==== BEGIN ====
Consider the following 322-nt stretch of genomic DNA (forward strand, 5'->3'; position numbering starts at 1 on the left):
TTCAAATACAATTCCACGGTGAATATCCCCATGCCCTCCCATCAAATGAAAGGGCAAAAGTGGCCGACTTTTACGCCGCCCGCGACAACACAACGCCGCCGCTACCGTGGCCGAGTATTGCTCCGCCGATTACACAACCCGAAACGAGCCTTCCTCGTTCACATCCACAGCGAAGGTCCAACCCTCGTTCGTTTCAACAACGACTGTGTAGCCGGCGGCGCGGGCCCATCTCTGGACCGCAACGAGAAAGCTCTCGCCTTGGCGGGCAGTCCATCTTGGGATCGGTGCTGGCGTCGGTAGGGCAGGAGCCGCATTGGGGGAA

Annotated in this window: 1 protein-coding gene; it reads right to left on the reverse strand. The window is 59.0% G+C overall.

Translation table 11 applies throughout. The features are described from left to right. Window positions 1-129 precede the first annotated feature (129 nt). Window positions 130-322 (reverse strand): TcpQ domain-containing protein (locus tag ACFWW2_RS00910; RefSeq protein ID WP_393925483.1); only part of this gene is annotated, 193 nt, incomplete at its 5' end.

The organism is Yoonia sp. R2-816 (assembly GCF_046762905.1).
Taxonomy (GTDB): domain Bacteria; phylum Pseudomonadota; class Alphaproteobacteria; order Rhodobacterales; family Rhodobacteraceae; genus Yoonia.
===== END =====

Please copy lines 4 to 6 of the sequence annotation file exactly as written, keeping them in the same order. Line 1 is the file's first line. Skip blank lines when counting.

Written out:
Translation table 11 applies throughout. The features are described from left to right. Window positions 1-129 precede the first annotated feature (129 nt). Window positions 130-322 (reverse strand): TcpQ domain-containing protein (locus tag ACFWW2_RS00910; RefSeq protein ID WP_393925483.1); only part of this gene is annotated, 193 nt, incomplete at its 5' end.

The organism is Yoonia sp. R2-816 (assembly GCF_046762905.1).
Taxonomy (GTDB): domain Bacteria; phylum Pseudomonadota; class Alphaproteobacteria; order Rhodobacterales; family Rhodobacteraceae; genus Yoonia.